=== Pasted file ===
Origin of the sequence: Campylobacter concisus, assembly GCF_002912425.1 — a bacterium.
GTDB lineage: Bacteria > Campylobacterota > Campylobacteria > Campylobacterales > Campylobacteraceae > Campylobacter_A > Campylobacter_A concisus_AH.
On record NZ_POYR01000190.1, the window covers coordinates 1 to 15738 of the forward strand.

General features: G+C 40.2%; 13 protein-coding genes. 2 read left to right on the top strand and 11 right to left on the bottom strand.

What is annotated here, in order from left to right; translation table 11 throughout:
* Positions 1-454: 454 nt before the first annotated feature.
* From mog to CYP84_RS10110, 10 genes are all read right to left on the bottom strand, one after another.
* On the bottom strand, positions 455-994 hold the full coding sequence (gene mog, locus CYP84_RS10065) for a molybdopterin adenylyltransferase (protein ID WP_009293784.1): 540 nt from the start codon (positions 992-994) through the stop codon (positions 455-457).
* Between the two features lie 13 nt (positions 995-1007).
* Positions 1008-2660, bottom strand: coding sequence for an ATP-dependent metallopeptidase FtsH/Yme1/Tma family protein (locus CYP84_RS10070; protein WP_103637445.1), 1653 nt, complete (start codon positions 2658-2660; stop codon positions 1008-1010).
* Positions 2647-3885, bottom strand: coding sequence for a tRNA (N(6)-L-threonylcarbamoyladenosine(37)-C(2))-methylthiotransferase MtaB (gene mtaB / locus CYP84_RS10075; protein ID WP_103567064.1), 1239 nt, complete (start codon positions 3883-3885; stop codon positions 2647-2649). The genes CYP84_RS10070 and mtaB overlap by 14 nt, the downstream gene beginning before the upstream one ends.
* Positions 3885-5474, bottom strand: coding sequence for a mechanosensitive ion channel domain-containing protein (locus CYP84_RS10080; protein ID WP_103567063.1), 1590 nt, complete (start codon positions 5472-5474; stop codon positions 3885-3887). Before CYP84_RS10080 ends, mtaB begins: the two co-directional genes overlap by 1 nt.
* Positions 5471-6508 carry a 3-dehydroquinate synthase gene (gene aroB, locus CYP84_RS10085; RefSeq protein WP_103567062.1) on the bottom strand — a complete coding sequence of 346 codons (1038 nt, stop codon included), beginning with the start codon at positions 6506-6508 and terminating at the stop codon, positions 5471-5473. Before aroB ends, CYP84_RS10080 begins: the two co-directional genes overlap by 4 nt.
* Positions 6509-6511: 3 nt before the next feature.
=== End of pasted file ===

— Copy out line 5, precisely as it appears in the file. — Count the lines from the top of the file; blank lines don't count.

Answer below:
What is annotated here, in order from left to right; translation table 11 throughout: